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News > Tinker employee doesn’t let disability get in the way of achieving his goals
Tinker employee doesn’t let disability get in the way of achieving his goals

Posted 12/8/2011   Updated 12/8/2011 Email story   Print story

    


by Delia Hansen
Directorate of Personnel


12/8/2011 - TINKER AIR FORCE BASE, Okla.  -- Editor's note: This is the first in a four-part series featuring employees at Tinker Air Force Base with disabilities.

Scott Rippetoe is a sheet metal work leader in the 551st Commodities Maintenance Squadron. He has been working at Tinker Air Force Base for the past 30 years. Mr. Rippetoe was born deaf, but has not let his disability stop him from living a full and successful life. He is comfortable with who he is, he has learned to work around his disability.

Growing up, Mr. Rippetoe spent many hours in speech labs learning to speak and read lips. He doesn't wear any hearing aids. With all his training, Mr. Rippetoe is able to communicate effectively and gets along well in the world.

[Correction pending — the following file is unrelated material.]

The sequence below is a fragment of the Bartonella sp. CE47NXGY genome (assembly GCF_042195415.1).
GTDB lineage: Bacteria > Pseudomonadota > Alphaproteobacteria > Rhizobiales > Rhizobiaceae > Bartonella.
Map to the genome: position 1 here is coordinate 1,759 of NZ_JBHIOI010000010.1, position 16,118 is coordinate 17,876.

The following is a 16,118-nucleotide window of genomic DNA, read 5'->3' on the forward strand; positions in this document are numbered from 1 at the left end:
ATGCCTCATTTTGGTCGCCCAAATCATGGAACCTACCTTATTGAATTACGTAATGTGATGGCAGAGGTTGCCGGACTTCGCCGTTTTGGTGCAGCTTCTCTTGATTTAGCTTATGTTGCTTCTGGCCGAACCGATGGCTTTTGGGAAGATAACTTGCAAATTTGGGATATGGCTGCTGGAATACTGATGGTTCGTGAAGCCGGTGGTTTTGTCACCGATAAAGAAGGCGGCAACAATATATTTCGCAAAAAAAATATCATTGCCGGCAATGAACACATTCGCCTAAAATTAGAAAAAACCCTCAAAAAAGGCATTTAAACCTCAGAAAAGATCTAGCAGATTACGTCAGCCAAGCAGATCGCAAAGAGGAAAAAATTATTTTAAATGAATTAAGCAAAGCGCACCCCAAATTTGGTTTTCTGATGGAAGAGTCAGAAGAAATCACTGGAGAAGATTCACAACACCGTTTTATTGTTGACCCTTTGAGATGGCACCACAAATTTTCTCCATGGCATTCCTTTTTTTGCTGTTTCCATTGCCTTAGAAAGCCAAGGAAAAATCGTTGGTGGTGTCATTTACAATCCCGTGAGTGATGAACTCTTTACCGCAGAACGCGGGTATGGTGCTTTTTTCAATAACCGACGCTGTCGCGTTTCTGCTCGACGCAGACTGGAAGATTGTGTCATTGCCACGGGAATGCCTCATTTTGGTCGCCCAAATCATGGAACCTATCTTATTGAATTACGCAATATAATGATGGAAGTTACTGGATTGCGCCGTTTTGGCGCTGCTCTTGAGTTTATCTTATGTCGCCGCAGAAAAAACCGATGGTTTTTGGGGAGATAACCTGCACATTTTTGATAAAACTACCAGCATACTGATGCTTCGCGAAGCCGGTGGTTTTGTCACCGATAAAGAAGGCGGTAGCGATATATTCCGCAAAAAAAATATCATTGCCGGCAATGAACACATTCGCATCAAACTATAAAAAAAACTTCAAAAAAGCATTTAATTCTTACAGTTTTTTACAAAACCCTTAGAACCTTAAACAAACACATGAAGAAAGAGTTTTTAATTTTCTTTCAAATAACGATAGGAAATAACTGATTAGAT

Mr. Rippetoe is not alone; Tinker AFB employs more than six dozen individuals who report themselves as deaf. These individuals are employed in a wide variety of career fields and organizations. With assistive devices, the American culture's effort to break down barriers for people with disabilities, and mainstreaming kids with disabilities into the public school systems, people who are deaf are no longer stifled and can accomplish just about anything hearing people can do. Low expectations for individuals who are deaf have become a thing of the past.

"If you have a disability, you have to work harder to achieve your goals in life," Mr. Rippetoe said. "I am no different than anyone else, I just can't hear."

He offers some good advice on how to interact with anyone with a disability.

"Don't be afraid of anyone with a disability, but treat them how you would want to be treated," Mr. Rippetoe said.

When Mr. Rippetoe was a young boy, he set his sights on learning to fly an airplane. He soloed when he was just 18 years old at the Okmulgee Indian Nations Airport. He has competitively raced motorcycles and has enjoyed water skiing all his life. He rebuilds old cars and builds custom bikes, and participates in local competitions. Today, he also loves playing basketball and watching football.

Mr. Rippetoe and his wife, Rochelle, have three children, Kimberly, Patrick and Arlene. Mr. Rippetoe's passion is old classic cars and motorcycles.



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